3. Consider the Best- and Worst-Case Home Inspection Scenarios
Although you'd like to believe that a home that you want to buy is in perfect or near-perfect condition, an inspection may reveal a wide range of problems. However, if you prepare for the best- and worst-case home inspection situations, you can increase the likelihood of staying calm, cool and collected in even the most stressful post-home inspection scenario.
If a home inspection reveals that there are no major issues with a house, you're likely good to go with your home purchase. Next, a home appraisal may need to be completed, and you'll be on your way to finalizing your transaction.
Conversely, if various problems are discovered during a home inspection, you may need to reconsider your home purchase. In this scenario, you may want to ask a seller to perform home repairs or request a price reduction. Or, you can always walk away from a home purchase as well.
If you need extra help preparing for a home inspection, you can always reach out to a real estate agent too. In fact, with a real estate agent at your side, you can get the assistance that you need to conduct a successful home inspection.
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Although there are a lot of sound reasons for hiring a real estate agent to help you sell your home, objectivity is near the top of the list.
Homeowners, when left to their own devices, tend to overprice their property and overlook easy, inexpensive ways to improve curb appeal and overall marketability.
There's both an art and a science to effectively selling residential real estate, and when either of these aspects are neglected (the art or the science), opportunities for a speedy sale are often missed.
Whether it's because of emotional attachments to the property or a lack of knowledge about real estate marketing, home sellers sometimes undermine the sales process and send prospective buyers scurrying. If you're considering putting your house on the market in the near future, here are a few tips to help you maximize your chances for producing the best possible results.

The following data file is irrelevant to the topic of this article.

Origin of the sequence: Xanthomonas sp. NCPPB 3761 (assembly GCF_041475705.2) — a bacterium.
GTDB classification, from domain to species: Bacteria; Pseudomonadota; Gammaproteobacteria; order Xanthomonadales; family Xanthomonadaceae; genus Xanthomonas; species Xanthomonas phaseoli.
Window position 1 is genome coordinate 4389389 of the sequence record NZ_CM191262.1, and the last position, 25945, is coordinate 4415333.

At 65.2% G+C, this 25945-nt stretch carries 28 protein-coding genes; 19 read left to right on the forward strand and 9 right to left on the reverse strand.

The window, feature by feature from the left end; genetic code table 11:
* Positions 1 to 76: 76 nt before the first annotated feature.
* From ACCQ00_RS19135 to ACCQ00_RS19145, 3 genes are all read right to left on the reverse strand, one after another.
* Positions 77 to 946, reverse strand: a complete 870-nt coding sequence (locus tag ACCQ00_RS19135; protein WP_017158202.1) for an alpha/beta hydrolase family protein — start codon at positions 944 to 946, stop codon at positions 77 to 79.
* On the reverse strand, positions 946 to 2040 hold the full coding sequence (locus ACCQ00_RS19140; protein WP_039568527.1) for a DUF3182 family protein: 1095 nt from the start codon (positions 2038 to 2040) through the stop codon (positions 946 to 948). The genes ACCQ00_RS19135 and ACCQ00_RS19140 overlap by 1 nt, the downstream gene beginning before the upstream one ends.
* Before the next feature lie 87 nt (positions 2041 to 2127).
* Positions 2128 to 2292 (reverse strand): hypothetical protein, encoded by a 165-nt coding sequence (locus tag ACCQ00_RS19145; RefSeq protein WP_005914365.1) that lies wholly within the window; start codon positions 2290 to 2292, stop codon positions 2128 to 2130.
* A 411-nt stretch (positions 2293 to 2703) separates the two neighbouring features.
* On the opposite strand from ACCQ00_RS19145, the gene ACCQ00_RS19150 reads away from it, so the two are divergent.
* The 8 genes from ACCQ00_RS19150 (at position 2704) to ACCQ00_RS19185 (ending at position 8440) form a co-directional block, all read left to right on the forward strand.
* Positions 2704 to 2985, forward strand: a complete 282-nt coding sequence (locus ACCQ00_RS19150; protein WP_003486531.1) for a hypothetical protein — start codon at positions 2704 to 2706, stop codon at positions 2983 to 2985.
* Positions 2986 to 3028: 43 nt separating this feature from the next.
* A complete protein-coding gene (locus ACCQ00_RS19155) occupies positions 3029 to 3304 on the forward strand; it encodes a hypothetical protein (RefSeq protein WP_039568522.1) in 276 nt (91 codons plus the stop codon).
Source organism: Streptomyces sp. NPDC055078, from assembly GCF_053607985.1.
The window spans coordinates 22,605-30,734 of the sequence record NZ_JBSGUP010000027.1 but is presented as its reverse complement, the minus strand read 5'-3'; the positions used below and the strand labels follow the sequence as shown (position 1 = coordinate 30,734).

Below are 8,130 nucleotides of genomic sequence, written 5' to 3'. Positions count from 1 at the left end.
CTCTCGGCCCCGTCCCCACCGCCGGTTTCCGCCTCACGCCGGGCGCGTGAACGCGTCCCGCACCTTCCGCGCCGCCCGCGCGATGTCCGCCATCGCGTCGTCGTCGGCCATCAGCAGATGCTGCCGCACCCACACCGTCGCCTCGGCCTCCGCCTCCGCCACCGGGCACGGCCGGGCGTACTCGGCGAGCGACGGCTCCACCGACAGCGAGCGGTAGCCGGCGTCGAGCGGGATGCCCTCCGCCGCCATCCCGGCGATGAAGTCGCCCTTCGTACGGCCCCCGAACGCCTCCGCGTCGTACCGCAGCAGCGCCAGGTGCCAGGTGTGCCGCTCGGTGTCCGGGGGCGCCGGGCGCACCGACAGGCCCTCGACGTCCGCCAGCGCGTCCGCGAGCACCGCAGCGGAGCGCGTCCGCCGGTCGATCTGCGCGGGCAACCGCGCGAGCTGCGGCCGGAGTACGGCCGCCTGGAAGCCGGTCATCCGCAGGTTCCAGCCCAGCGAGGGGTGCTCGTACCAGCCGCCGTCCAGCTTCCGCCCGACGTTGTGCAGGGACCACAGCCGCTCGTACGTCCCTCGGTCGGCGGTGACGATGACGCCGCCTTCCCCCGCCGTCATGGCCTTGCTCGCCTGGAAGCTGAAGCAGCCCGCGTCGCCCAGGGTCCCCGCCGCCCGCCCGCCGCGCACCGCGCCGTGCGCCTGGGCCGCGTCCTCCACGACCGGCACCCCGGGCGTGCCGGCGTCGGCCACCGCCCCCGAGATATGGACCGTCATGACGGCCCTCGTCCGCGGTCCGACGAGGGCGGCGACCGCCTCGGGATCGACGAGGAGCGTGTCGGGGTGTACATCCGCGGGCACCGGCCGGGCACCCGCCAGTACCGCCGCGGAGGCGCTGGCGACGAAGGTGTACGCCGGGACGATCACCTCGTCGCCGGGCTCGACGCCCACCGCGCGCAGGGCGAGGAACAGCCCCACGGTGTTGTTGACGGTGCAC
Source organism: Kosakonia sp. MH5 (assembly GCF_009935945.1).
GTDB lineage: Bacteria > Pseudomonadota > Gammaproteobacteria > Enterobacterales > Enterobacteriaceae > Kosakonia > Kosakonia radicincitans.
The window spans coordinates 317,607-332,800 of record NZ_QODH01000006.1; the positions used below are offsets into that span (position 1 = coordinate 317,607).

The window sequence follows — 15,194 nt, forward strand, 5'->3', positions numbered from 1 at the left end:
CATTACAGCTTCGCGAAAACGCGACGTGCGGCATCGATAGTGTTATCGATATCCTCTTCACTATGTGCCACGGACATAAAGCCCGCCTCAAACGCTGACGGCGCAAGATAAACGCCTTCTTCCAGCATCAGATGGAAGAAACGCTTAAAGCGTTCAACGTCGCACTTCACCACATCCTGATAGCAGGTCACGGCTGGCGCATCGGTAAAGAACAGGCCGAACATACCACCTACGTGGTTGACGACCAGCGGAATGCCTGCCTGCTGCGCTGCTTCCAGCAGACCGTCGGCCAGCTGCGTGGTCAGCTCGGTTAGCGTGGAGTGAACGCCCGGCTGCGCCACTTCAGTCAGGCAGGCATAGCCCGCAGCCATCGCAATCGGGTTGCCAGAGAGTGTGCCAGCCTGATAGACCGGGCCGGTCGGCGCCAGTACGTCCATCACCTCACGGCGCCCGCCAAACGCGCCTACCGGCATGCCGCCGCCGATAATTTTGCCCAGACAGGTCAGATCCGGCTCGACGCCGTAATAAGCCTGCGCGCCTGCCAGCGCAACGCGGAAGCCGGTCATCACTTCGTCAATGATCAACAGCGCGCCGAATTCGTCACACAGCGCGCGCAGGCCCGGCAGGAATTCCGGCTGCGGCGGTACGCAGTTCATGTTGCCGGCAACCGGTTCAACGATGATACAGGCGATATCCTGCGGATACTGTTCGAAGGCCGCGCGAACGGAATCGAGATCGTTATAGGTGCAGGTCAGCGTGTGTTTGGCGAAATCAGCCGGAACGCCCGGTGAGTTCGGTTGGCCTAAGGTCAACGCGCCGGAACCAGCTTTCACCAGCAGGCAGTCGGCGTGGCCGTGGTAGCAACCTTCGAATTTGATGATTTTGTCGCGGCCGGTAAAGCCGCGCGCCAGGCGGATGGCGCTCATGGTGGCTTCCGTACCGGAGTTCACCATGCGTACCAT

- Avoid the temptation to price your house too high. Other than emotional attachment, some homeowners inflate their asking price because they're not on a strict timetable and can afford to wait. They incorrectly assume that if they wait long enough and show their home to enough interested prospects, they'll eventually get their high asking price. While that strategy may seem to make sense at first, it's actually based on a false premise. Once an overpriced house lingers on the market for months, its desirability drops sharply. Not only will prospective buyers assume that something's wrong with it, but they'll also catch on quickly to the fact that you're asking too much for the property. Unless an eccentric millionaire comes along who is absolutely in love with your house and has no qualms about writing out a large check for more than the house is worth, chances are your property will linger on the market indefinitely. In the vast majority of cases, house hunters are looking for a home that makes financial sense and provides a decent amount of investment value. Also worth considering is the fact that a property priced well above its fair market value could make it difficult or impossible for an interested prospect to obtain bank financing.
- It's usually a mistake to assume the house will sell itself. Failing to price a property competitively, maximize its curb appeal, and keep the interior looking impeccable at all times is a recipe for disappointment. Since first impressions are crucially important in attracting prospective buyers, no detail should be overlooked when putting a home on the market. When you consider the competitive nature of the real estate market and the fact that most serious prospects are going to carefully evaluate all aspects of a home before making an offer, it makes sense for you, the home seller, to avoid placing barriers, stumbling blocks, or disincentives in the path of potential buyers.